China scapegoated for apparent US ills
Populist opposition to globalization and expanding international trade has emerged as a key feature in this year’s abrasive US presidential election campaign, with China featured as a handy scapegoat for the country’s perceived economic ills.
Republican candidate Donald Trump adopted the line in his first televised debate with Democrat candidate Hillary Clinton on Sept 26.
“You look at what China is doing to our country in terms of making our product,” he told more than 80 million domestic viewers. “They’re devaluing their currency, and there’s nobody in our government to fight them…they’re using our country as a piggy bank to rebuild China.”
Although debate fact-checkers challenged Trump’s assertion that Beijing is engaged in currency devaluation, that is unlikely to temper the impact of the Republican nominee’s message in states such as Ohio, in the heart of the so-called Rust Belt, where voters appear inclined to blame their very real economic ills on unfair foreign competition.
A nationwide phenomenon of stagnating wages and growing economic inequality is felt most keenly in a region that has suffered the impact of industrial decline that dates back half a century, long before China emerged as a global trading power.
More recently, Ohio has been hit by a collapse in the price of aluminum, one of the few bright spots on the state’s industrial horizon, leading to layoffs and plant closures that are widely blamed on China’s expanding production and supposed flooding of the world market.
It should come as no surprise then that Trump has targeted a battleground state that he needs to win if he is to make it to the White House.
Ohio voters have picked the winner in all but two presidential elections in the past 120 years and they are currently trending toward the Republican by margins of between 1 and 5 percent.
Trump mentioned Ohio no less than three times in the debate with Clinton, while the combined campaign advertising spend of the two candidates in the state is the secondhighest in the nation.
Trump set the tone of his antitrade rhetoric in a speech in Ohio at the start of September. “We’re going to stop the foreign cheating,” he told his audience in Wilmington. “The era of economic surrender – which is what we’ve done, essentially – is over.”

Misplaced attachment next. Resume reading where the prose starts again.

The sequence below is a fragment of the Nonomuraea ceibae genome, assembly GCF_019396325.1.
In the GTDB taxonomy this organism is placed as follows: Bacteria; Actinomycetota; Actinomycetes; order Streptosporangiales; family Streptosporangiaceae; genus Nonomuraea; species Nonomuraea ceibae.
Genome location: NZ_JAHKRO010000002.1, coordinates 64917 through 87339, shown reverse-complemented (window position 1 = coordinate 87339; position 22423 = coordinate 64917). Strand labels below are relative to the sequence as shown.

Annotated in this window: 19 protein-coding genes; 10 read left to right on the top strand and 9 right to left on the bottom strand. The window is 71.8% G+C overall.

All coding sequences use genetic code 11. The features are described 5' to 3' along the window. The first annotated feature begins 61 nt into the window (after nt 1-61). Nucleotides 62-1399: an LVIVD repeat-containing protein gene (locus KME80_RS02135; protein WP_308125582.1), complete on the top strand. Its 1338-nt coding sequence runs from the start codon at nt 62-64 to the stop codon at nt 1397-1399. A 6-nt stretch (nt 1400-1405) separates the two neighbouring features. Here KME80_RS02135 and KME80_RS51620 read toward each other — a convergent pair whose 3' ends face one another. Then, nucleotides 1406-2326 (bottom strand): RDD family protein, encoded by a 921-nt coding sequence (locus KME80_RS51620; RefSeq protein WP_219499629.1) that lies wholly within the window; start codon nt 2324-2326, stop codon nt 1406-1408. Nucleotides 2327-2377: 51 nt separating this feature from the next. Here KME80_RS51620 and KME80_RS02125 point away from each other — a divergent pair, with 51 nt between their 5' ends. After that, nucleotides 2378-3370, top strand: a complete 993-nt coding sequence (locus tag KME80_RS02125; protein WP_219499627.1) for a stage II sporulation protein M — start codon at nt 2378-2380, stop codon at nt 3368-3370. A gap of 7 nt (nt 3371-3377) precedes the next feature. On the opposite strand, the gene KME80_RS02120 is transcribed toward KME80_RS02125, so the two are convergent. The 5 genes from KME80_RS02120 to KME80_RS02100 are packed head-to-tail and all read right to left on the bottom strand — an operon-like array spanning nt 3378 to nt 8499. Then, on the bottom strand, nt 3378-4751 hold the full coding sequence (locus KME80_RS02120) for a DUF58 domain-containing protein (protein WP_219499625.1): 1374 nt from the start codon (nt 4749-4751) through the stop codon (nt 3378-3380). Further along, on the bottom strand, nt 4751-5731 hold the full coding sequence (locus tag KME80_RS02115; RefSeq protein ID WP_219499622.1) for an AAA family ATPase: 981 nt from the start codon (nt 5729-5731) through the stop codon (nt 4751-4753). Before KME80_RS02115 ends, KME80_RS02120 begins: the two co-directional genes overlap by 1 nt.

The isolationist trend on globalization and trade is not confined to the Republicans. The Democrat runner-up, Bernie Sanders, also seized on foreign trade as a scapegoat for the country’s economic ills, consistently arguing that free trade with China had hurt American workers.
Protests against the planned Trans-Pacific Partnership, a trade pact between the US and 11 other Pacific Rim countries, have been a regular feature of Democratic Party rallies, perhaps explaining why Hillary Clinton has hardened her opposition to ratifying the deal. The TPP does not include China, although Beijing has cautiously welcomed the free trade deal.
In Ohio, the China issue has spilled over from the presidential race to the parallel battle for the state’s seat in the US Senate. A campaign ad on behalf of Democrat challenger Ted Strickland accused Republican incumbent Rob Portman of being “China’s best senator.”
“After all, Portman voted for eight different trade deals. Portman even led the fight to give the Chinese permanent special trading status,” the ad’s narrator intones.
In the midst of such political bickering over trade and China’s alleged role in America’s economic ills, some commentators have been attempting to distinguish myth from reality.
Washington Post columnist Robert J. Samuelson noted earlier this year that while US manufacturing jobs dropped by 5.8 million between 1999 and 2011, the share caused by China was a bit less than one-fifth. He also noted: “With US exports about 80 percent of imports, they offset most — though not all — of trade-related job loss.”
Others have noted that, while Rust Belt industries have been hollowed out for decades by many factors, more recently the region’s politicians and officials have been welcoming an influx of Chinese investment that has spurred optimism about the future.
In Ohio, China’s Fuyao Glass has revived a redundant General Motors plant, partly thanks to a $9.7 million tax credit from the Republican-run state.
This year China has made acquisitions worth $75 billion across all sectors of the US economy, reviving job prospects in regions such as the Rust Belt. That includes $4.1 billion in Ohio and neighboring Michigan alone, according to a research report.
China Daily reported just last month that a unit of aluminum maker China Zhongwang Holdings Ltd had agreed to acquire Ohiobased Aleris Corp in a deal valued at about $2.33 billion.
These deals may not be enough to dampen the political China-bashing that has marked this year’s election campaign, but they might convince at least some Ohio voters that the benefits of world trade are not just a one-way street.
This year China has made acquisitions worth $75 billion across all sectors of the US economy, reviving job prospects in regions such as the Rust Belt.
Harvey Morris is a veteran foreign affairs commentator. He contributed this article to China Daily USA.